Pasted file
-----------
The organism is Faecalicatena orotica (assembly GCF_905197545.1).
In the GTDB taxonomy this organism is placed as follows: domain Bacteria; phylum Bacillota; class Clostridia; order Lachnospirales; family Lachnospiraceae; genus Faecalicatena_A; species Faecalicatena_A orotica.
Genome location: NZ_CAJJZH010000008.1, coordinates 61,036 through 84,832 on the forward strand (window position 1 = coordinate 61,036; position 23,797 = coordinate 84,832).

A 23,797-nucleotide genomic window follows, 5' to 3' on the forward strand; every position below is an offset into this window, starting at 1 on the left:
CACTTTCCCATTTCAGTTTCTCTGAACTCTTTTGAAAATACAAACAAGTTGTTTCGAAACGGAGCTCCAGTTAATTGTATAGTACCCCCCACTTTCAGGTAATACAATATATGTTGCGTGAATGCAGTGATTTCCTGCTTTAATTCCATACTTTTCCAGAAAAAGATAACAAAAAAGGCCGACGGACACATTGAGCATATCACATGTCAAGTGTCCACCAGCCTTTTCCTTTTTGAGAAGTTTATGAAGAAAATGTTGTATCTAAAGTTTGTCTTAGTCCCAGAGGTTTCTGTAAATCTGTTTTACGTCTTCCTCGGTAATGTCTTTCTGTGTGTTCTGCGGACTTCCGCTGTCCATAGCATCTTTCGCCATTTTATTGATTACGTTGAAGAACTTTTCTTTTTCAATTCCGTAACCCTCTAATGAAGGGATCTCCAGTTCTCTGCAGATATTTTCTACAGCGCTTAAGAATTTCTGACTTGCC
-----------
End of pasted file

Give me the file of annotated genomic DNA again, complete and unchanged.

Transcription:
The organism is Faecalicatena orotica (assembly GCF_905197545.1).
In the GTDB taxonomy this organism is placed as follows: domain Bacteria; phylum Bacillota; class Clostridia; order Lachnospirales; family Lachnospiraceae; genus Faecalicatena_A; species Faecalicatena_A orotica.
Genome location: NZ_CAJJZH010000008.1, coordinates 61,036 through 84,832 on the forward strand (window position 1 = coordinate 61,036; position 23,797 = coordinate 84,832).

A 23,797-nucleotide genomic window follows, 5' to 3' on the forward strand; every position below is an offset into this window, starting at 1 on the left:
CACTTTCCCATTTCAGTTTCTCTGAACTCTTTTGAAAATACAAACAAGTTGTTTCGAAACGGAGCTCCAGTTAATTGTATAGTACCCCCCACTTTCAGGTAATACAATATATGTTGCGTGAATGCAGTGATTTCCTGCTTTAATTCCATACTTTTCCAGAAAAAGATAACAAAAAAGGCCGACGGACACATTGAGCATATCACATGTCAAGTGTCCACCAGCCTTTTCCTTTTTGAGAAGTTTATGAAGAAAATGTTGTATCTAAAGTTTGTCTTAGTCCCAGAGGTTTCTGTAAATCTGTTTTACGTCTTCCTCGGTAATGTCTTTCTGTGTGTTCTGCGGACTTCCGCTGTCCATAGCATCTTTCGCCATTTTATTGATTACGTTGAAGAACTTTTCTTTTTCAATTCCGTAACCCTCTAATGAAGGGATCTCCAGTTCTCTGCAGATATTTTCTACAGCGCTTAAGAATTTCTGACTTGCC